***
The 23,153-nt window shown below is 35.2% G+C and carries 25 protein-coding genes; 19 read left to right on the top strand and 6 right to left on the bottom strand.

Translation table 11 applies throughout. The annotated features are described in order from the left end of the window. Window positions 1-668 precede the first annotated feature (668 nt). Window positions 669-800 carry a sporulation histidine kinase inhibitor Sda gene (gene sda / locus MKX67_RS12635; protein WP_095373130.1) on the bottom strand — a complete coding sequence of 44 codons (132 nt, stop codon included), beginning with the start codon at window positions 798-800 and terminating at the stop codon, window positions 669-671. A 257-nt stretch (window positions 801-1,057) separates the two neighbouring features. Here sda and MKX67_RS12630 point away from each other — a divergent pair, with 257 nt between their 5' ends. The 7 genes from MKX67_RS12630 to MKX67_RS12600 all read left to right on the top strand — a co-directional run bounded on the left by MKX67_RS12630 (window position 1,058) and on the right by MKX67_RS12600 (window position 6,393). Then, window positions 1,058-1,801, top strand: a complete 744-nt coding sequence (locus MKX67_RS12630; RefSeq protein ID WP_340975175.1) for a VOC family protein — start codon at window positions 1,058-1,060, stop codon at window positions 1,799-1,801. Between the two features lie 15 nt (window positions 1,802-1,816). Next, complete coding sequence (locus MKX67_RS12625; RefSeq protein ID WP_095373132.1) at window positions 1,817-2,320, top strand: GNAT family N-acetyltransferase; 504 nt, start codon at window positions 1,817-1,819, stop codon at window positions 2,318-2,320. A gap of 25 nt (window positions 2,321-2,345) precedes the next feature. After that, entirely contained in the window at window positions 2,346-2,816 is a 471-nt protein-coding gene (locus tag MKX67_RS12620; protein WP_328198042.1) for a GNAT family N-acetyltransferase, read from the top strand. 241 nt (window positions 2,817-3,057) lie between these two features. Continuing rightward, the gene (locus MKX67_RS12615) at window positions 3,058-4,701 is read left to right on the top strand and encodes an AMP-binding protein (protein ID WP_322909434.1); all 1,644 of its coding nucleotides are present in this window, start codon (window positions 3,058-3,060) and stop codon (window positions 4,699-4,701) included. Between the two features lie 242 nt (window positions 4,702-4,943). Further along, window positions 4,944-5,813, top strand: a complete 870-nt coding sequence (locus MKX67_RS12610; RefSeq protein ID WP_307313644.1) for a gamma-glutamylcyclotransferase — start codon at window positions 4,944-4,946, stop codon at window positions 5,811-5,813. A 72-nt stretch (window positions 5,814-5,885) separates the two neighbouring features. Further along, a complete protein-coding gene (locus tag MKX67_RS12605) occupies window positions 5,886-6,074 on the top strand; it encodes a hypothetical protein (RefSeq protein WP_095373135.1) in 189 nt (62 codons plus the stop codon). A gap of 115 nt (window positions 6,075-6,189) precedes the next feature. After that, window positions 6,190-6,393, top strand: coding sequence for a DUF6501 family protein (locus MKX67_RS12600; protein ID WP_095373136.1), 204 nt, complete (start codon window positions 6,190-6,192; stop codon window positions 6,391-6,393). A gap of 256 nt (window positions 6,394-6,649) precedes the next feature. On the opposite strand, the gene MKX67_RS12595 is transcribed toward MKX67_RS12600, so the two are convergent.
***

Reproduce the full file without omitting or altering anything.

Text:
The 23,153-nt window shown below is 35.2% G+C and carries 25 protein-coding genes; 19 read left to right on the top strand and 6 right to left on the bottom strand.

Translation table 11 applies throughout. The annotated features are described in order from the left end of the window. Window positions 1-668 precede the first annotated feature (668 nt). Window positions 669-800 carry a sporulation histidine kinase inhibitor Sda gene (gene sda / locus MKX67_RS12635; protein WP_095373130.1) on the bottom strand — a complete coding sequence of 44 codons (132 nt, stop codon included), beginning with the start codon at window positions 798-800 and terminating at the stop codon, window positions 669-671. A 257-nt stretch (window positions 801-1,057) separates the two neighbouring features. Here sda and MKX67_RS12630 point away from each other — a divergent pair, with 257 nt between their 5' ends. The 7 genes from MKX67_RS12630 to MKX67_RS12600 all read left to right on the top strand — a co-directional run bounded on the left by MKX67_RS12630 (window position 1,058) and on the right by MKX67_RS12600 (window position 6,393). Then, window positions 1,058-1,801, top strand: a complete 744-nt coding sequence (locus MKX67_RS12630; RefSeq protein ID WP_340975175.1) for a VOC family protein — start codon at window positions 1,058-1,060, stop codon at window positions 1,799-1,801. Between the two features lie 15 nt (window positions 1,802-1,816). Next, complete coding sequence (locus MKX67_RS12625; RefSeq protein ID WP_095373132.1) at window positions 1,817-2,320, top strand: GNAT family N-acetyltransferase; 504 nt, start codon at window positions 1,817-1,819, stop codon at window positions 2,318-2,320. A gap of 25 nt (window positions 2,321-2,345) precedes the next feature. After that, entirely contained in the window at window positions 2,346-2,816 is a 471-nt protein-coding gene (locus tag MKX67_RS12620; protein WP_328198042.1) for a GNAT family N-acetyltransferase, read from the top strand. 241 nt (window positions 2,817-3,057) lie between these two features. Continuing rightward, the gene (locus MKX67_RS12615) at window positions 3,058-4,701 is read left to right on the top strand and encodes an AMP-binding protein (protein ID WP_322909434.1); all 1,644 of its coding nucleotides are present in this window, start codon (window positions 3,058-3,060) and stop codon (window positions 4,699-4,701) included. Between the two features lie 242 nt (window positions 4,702-4,943). Further along, window positions 4,944-5,813, top strand: a complete 870-nt coding sequence (locus MKX67_RS12610; RefSeq protein ID WP_307313644.1) for a gamma-glutamylcyclotransferase — start codon at window positions 4,944-4,946, stop codon at window positions 5,811-5,813. A 72-nt stretch (window positions 5,814-5,885) separates the two neighbouring features. Further along, a complete protein-coding gene (locus tag MKX67_RS12605) occupies window positions 5,886-6,074 on the top strand; it encodes a hypothetical protein (RefSeq protein WP_095373135.1) in 189 nt (62 codons plus the stop codon). A gap of 115 nt (window positions 6,075-6,189) precedes the next feature. After that, window positions 6,190-6,393, top strand: coding sequence for a DUF6501 family protein (locus MKX67_RS12600; protein ID WP_095373136.1), 204 nt, complete (start codon window positions 6,190-6,192; stop codon window positions 6,391-6,393). A gap of 256 nt (window positions 6,394-6,649) precedes the next feature. On the opposite strand, the gene MKX67_RS12595 is transcribed toward MKX67_RS12600, so the two are convergent.